• V-Dem project data downloaded on Sept 24, 2019, from https://www.v-dem.net/en/data/data-version-9/
  • Coppedge, Michael, John Gerring, Carl Henrik Knutsen, Staffan I. Lindberg, Jan Teorell, David Altman, Michael Bernhard, M. Steven Fish, Adam Glynn, Allen Hicken, Anna Lührmann, Kyle L. Marquardt, Kelly McMann, Pamela Paxton, Daniel Pemstein, Brigitte Seim, Rachel Sigman, Svend-Erik Skaaning, Jeffrey Staton, Steven Wilson, Agnes Cornell, Lisa Gastaldi, Haakon Gjerløw, Nina Ilchenko, Joshua Krusell, Laura Maxwell, Valeriya Mechkova, Juraj Medzihorsky, Josefine Pernes, Johannes von Römer, Natalia Stepanova, Aksel Sundström, Eitan Tzelgov, Yi-ting Wang, Tore Wig, and Daniel Ziblatt. 2019a. “V-Dem [Country-Year/Country-Date] Dataset v9”, Varieties of Democracy (V-Dem)
  • Pemstein, Daniel, Kyle L. Marquardt, Eitan Tzelgov, Yi-ting Wang, Juraj Medzihorsky, Joshua Krusell, Farhad Miri, and Johannes von Römer. 2019b. “The V-Dem Measurement Model: Latent Variable Analysis for Cross-National and Cross-Temporal Expert-Coded Data”, V-Dem Working Paper No. 21. 4th edition. University of Gothenburg: Varieties of Democracy Institute.

Money Laundering: Regulatory or Political Capture?

20181210 Money Laundering Image 01

Danske Bank has recently been accused of having laundered more than 200 billion Euros through its Estonian branch. The size of the scandal has reinvigorated the discussion over lax enforcement by regulators and poor bank compliance with anti-money laundering laws. In this brief, we concisely review some recent cases of poor regulatory and political behaviour with respect to these matters, focusing in particular on the UK, whose financial system seems to have become a main hub for this type of financial misconduct.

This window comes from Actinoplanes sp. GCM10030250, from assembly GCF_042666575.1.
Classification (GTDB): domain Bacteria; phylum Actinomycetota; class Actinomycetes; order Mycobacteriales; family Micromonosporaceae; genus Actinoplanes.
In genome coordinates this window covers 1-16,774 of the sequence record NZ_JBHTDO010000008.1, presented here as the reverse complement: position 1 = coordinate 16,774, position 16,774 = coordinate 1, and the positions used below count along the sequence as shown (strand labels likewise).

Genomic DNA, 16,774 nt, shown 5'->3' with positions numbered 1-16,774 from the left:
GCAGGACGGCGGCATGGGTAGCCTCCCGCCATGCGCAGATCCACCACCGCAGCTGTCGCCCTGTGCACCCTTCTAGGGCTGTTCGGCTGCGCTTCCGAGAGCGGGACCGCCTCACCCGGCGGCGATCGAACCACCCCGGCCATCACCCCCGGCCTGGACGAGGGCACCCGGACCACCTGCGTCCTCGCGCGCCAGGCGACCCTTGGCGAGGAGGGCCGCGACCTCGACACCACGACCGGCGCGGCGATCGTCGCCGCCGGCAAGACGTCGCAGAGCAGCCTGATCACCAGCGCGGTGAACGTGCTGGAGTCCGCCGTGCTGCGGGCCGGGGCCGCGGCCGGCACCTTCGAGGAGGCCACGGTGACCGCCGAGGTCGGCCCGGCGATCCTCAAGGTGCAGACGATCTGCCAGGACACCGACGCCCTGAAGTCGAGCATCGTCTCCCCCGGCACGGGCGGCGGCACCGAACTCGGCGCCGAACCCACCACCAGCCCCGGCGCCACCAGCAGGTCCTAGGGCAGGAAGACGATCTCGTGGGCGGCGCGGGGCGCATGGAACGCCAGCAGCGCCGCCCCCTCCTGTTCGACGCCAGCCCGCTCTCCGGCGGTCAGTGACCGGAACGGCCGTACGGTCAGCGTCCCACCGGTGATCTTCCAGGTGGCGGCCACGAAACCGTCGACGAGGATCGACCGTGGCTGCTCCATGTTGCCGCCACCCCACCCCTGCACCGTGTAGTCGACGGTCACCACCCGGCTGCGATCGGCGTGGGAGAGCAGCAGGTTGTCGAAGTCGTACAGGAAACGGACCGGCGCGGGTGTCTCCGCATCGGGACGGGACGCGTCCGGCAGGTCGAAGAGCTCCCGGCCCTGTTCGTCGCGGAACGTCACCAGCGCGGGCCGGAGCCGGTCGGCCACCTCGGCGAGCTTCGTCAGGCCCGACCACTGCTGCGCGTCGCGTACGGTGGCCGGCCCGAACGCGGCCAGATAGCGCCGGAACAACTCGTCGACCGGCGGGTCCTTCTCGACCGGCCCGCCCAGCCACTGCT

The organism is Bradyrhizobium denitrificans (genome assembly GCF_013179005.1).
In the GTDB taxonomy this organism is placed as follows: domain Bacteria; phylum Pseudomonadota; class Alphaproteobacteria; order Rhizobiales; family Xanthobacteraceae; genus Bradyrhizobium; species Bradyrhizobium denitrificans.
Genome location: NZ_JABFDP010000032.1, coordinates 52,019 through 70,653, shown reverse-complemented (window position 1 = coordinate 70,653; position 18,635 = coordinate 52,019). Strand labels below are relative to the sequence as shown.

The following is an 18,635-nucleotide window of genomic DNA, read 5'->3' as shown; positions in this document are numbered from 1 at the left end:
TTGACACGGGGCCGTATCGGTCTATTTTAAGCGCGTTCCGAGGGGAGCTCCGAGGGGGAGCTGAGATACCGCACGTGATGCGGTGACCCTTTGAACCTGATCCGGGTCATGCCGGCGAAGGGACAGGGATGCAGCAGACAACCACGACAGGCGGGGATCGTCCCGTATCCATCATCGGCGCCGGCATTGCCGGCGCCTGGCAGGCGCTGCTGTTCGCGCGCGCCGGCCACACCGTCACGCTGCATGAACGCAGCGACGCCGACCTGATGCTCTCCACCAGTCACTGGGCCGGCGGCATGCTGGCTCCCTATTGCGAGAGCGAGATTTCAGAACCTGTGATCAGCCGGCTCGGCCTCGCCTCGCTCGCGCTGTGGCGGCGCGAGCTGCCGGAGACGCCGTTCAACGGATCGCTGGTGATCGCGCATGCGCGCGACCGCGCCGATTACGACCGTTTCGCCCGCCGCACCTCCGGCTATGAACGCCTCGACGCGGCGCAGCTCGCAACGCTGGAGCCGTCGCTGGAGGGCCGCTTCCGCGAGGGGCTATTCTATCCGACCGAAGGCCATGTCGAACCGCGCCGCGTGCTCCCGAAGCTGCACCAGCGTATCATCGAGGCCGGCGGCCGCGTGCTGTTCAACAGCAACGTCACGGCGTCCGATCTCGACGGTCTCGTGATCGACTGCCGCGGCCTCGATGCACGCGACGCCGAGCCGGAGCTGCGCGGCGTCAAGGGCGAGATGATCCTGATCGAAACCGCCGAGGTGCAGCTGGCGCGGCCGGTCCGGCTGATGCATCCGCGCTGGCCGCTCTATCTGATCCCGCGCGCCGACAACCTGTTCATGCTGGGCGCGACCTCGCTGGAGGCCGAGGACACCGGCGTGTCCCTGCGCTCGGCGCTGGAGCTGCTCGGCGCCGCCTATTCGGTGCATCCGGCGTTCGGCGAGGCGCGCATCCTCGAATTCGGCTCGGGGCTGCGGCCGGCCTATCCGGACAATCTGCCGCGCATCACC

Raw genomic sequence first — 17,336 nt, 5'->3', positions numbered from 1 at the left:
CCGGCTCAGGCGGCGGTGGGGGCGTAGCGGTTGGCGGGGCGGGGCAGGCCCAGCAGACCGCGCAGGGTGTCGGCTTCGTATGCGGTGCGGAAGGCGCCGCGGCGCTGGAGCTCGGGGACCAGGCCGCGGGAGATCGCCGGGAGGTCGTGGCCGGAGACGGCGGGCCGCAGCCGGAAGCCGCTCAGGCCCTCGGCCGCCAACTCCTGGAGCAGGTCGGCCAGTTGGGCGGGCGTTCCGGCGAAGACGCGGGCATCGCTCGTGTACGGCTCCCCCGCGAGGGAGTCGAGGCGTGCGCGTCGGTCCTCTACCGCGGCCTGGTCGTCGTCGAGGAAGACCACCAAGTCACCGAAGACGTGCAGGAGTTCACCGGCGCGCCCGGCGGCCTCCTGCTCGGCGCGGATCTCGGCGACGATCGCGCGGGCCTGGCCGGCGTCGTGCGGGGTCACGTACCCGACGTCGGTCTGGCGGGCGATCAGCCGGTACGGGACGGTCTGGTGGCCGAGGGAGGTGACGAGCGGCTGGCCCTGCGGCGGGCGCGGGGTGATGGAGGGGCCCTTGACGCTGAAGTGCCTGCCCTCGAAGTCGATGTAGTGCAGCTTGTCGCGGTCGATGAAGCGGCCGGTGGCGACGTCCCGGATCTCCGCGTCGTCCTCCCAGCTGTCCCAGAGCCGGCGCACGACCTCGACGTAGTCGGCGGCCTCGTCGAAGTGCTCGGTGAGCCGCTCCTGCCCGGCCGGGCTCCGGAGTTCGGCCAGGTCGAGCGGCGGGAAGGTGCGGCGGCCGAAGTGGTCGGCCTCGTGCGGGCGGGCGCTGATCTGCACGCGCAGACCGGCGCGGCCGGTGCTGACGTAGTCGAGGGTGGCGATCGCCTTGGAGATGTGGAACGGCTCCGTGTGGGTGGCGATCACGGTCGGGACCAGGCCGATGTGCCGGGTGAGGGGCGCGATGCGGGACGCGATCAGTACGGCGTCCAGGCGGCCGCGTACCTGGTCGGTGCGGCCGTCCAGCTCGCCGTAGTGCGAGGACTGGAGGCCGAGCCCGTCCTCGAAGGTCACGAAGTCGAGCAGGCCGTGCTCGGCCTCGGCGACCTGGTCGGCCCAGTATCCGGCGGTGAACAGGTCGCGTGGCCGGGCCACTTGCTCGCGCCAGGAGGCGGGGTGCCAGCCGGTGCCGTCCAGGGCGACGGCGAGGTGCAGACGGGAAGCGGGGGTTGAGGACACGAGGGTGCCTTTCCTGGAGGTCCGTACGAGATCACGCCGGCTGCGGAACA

A widespread phenomenon

The size of the recent money laundering scandal at Danske Bank, involving more than 200 billion Euros, has surprised many. Money laundering is a widespread issue in an increasingly complex world where financial transactions are many and instantaneous, while oversight slow and limited (Radu 2016). According to the United Nations Office on Drugs and Crime, an estimated $800 – $2 trillion is laundered every year (United Nations Office on Drugs and Crime). The source of laundered money is often from corruption, crime and drug cartels (as with the HSBC scandal, see below). Attempts to blow the whistle on these illegal transactions have gotten several people killed, especially in Russia (The Daily Beast, October 2018).

Malta’s Pilatus bank recently had its license revoked by the European Central Bank after its chairman was charged with money laundering (Reuters, October 2018). The investigative reporter Daphne Caruana Galizia was killed in a car bomb in October of 2017 in Malta (The Guardian, October 2017). She was leading the Panama Papers investigation into corruption in the country and had accused Pilatus bank of processing corrupt payments (The Guardian, November 2018). In Sweden, some banks have recently been criticized for insufficient actions against money laundering. Experts at the regulator recommended extensive sanctions, but upper management stopped them (Svenska Dagbladet, December 2018). In November, Deutsche Bank’s headquarters in Frankfurt were raided by prosecutors in a money laundering investigation (BBC, November 2018).